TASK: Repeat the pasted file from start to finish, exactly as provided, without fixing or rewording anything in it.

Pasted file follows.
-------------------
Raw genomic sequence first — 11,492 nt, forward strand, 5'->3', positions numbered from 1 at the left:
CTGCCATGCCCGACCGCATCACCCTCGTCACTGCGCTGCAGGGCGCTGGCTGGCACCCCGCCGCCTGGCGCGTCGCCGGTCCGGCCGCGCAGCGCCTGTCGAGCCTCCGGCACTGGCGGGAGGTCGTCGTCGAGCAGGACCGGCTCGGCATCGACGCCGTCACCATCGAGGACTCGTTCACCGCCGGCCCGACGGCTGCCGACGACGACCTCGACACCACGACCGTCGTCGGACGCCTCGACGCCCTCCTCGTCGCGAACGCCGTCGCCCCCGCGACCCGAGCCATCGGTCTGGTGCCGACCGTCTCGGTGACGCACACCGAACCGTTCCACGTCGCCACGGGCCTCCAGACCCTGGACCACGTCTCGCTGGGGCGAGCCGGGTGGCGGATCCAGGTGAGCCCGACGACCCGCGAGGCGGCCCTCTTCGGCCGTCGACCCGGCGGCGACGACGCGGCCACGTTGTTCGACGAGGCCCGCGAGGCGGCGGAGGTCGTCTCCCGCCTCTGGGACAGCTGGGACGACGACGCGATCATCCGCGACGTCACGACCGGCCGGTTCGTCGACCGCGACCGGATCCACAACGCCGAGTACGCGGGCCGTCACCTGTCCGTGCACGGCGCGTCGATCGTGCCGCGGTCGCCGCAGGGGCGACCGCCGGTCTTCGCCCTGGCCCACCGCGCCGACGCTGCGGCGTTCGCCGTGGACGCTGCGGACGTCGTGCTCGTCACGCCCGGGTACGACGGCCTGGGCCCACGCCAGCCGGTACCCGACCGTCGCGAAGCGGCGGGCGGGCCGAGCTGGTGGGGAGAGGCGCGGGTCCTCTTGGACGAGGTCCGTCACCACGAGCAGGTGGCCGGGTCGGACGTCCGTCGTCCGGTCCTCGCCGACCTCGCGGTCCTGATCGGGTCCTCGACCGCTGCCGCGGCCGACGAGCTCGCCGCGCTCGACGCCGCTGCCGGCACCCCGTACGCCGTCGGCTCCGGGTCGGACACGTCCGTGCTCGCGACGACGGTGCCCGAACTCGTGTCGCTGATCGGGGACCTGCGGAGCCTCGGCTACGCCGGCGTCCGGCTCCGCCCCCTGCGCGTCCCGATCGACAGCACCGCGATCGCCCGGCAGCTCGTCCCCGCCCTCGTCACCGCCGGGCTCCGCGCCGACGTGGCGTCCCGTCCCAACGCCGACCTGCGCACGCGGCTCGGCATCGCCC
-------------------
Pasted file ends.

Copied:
Raw genomic sequence first — 11,492 nt, forward strand, 5'->3', positions numbered from 1 at the left:
CTGCCATGCCCGACCGCATCACCCTCGTCACTGCGCTGCAGGGCGCTGGCTGGCACCCCGCCGCCTGGCGCGTCGCCGGTCCGGCCGCGCAGCGCCTGTCGAGCCTCCGGCACTGGCGGGAGGTCGTCGTCGAGCAGGACCGGCTCGGCATCGACGCCGTCACCATCGAGGACTCGTTCACCGCCGGCCCGACGGCTGCCGACGACGACCTCGACACCACGACCGTCGTCGGACGCCTCGACGCCCTCCTCGTCGCGAACGCCGTCGCCCCCGCGACCCGAGCCATCGGTCTGGTGCCGACCGTCTCGGTGACGCACACCGAACCGTTCCACGTCGCCACGGGCCTCCAGACCCTGGACCACGTCTCGCTGGGGCGAGCCGGGTGGCGGATCCAGGTGAGCCCGACGACCCGCGAGGCGGCCCTCTTCGGCCGTCGACCCGGCGGCGACGACGCGGCCACGTTGTTCGACGAGGCCCGCGAGGCGGCGGAGGTCGTCTCCCGCCTCTGGGACAGCTGGGACGACGACGCGATCATCCGCGACGTCACGACCGGCCGGTTCGTCGACCGCGACCGGATCCACAACGCCGAGTACGCGGGCCGTCACCTGTCCGTGCACGGCGCGTCGATCGTGCCGCGGTCGCCGCAGGGGCGACCGCCGGTCTTCGCCCTGGCCCACCGCGCCGACGCTGCGGCGTTCGCCGTGGACGCTGCGGACGTCGTGCTCGTCACGCCCGGGTACGACGGCCTGGGCCCACGCCAGCCGGTACCCGACCGTCGCGAAGCGGCGGGCGGGCCGAGCTGGTGGGGAGAGGCGCGGGTCCTCTTGGACGAGGTCCGTCACCACGAGCAGGTGGCCGGGTCGGACGTCCGTCGTCCGGTCCTCGCCGACCTCGCGGTCCTGATCGGGTCCTCGACCGCTGCCGCGGCCGACGAGCTCGCCGCGCTCGACGCCGCTGCCGGCACCCCGTACGCCGTCGGCTCCGGGTCGGACACGTCCGTGCTCGCGACGACGGTGCCCGAACTCGTGTCGCTGATCGGGGACCTGCGGAGCCTCGGCTACGCCGGCGTCCGGCTCCGCCCCCTGCGCGTCCCGATCGACAGCACCGCGATCGCCCGGCAGCTCGTCCCCGCCCTCGTCACCGCCGGGCTCCGCGCCGACGTGGCGTCCCGTCCCAACGCCGACCTGCGCACGCGGCTCGGCATCGCCC